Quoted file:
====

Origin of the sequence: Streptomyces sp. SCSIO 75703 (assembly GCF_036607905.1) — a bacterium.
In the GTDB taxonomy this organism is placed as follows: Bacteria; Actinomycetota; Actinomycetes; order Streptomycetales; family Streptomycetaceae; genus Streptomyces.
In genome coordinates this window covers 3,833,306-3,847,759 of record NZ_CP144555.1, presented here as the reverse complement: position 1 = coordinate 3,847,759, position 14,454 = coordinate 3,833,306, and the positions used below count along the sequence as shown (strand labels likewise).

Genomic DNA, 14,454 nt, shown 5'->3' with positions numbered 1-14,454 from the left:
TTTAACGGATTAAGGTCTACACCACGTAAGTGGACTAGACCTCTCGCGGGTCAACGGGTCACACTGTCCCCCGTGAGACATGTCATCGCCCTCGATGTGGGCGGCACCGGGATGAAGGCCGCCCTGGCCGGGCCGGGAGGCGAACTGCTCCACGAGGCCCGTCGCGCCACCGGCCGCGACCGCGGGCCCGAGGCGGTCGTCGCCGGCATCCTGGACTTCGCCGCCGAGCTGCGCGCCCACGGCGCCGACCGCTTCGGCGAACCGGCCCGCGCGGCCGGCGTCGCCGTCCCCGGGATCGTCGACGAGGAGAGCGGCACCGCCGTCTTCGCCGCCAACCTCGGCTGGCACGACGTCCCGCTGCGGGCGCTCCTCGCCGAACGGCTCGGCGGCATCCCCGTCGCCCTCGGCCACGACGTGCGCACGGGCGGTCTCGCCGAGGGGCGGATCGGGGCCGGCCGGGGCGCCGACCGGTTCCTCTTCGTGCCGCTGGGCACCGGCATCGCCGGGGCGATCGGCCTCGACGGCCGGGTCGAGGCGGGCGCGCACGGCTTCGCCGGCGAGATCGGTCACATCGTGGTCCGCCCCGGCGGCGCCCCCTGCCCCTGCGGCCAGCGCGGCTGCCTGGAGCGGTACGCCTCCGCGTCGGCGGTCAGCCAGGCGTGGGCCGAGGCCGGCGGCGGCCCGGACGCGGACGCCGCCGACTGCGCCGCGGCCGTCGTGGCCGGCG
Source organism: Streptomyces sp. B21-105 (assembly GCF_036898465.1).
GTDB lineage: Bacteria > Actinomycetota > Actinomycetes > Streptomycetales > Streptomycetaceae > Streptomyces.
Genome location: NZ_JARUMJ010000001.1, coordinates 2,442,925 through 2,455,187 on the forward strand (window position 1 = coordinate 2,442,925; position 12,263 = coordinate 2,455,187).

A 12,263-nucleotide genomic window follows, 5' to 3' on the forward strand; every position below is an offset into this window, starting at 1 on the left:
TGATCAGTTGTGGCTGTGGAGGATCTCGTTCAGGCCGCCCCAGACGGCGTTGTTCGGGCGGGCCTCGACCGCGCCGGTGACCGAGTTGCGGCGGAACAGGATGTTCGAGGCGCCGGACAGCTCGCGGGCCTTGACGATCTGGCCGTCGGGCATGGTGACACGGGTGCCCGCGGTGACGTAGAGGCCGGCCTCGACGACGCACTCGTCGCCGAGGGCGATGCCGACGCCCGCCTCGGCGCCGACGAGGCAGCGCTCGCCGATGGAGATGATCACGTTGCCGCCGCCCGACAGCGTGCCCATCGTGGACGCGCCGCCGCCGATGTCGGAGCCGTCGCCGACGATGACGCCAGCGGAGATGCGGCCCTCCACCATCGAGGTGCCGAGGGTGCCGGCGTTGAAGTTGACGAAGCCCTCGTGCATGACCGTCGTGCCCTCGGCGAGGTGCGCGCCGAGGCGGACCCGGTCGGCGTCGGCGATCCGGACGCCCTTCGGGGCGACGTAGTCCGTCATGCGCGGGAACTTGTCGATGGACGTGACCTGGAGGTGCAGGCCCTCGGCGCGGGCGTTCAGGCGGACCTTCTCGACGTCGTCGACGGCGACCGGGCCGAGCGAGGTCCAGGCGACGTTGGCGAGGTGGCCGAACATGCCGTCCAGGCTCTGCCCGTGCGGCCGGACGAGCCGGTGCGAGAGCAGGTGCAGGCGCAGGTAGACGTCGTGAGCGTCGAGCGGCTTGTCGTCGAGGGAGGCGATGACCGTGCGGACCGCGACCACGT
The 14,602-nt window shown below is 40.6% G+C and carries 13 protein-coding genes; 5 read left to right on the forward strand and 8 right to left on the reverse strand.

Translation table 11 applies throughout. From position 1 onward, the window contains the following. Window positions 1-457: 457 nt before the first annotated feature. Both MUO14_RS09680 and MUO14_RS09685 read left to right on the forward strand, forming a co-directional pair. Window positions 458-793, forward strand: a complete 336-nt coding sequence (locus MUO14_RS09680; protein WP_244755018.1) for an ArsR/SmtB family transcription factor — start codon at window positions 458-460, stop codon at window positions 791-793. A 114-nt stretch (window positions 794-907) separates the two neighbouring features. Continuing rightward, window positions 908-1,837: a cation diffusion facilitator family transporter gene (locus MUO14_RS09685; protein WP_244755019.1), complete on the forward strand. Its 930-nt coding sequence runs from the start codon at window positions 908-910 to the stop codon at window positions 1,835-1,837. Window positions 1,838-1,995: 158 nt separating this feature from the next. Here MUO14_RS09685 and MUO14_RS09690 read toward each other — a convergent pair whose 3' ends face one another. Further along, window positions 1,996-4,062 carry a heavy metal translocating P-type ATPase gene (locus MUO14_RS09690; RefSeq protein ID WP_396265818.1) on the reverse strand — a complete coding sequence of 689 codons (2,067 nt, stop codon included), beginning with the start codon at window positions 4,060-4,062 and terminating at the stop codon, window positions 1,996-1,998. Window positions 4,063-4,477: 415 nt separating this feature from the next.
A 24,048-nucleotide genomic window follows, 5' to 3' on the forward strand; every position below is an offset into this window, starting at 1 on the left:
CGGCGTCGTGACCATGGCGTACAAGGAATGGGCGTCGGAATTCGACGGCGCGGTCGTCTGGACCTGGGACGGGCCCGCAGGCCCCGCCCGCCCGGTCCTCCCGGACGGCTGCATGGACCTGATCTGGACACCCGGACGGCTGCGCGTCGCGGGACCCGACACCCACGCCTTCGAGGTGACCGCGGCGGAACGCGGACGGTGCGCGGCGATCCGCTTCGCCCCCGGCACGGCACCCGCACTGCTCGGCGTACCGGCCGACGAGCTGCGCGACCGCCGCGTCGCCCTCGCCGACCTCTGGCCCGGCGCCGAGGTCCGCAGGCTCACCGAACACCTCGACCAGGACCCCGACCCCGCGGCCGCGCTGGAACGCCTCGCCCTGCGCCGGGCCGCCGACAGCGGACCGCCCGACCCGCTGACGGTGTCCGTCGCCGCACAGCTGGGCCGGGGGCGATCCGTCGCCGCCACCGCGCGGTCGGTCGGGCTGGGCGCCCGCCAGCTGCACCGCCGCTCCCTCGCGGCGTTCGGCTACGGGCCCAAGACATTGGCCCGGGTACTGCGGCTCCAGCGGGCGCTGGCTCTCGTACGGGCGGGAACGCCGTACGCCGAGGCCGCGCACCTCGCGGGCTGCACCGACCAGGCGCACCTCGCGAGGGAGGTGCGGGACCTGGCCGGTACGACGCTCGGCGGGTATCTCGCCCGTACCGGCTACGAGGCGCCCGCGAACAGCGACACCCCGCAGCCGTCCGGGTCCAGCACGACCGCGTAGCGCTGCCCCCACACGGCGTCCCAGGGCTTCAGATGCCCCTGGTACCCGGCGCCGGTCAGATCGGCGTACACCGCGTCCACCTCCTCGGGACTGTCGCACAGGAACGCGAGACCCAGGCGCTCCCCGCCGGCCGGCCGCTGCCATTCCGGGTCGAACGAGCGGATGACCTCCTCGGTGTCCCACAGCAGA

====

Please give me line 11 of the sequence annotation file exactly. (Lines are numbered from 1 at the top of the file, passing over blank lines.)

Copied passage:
The 14,602-nt window shown below is 40.6% G+C and carries 13 protein-coding genes; 5 read left to right on the forward strand and 8 right to left on the reverse strand.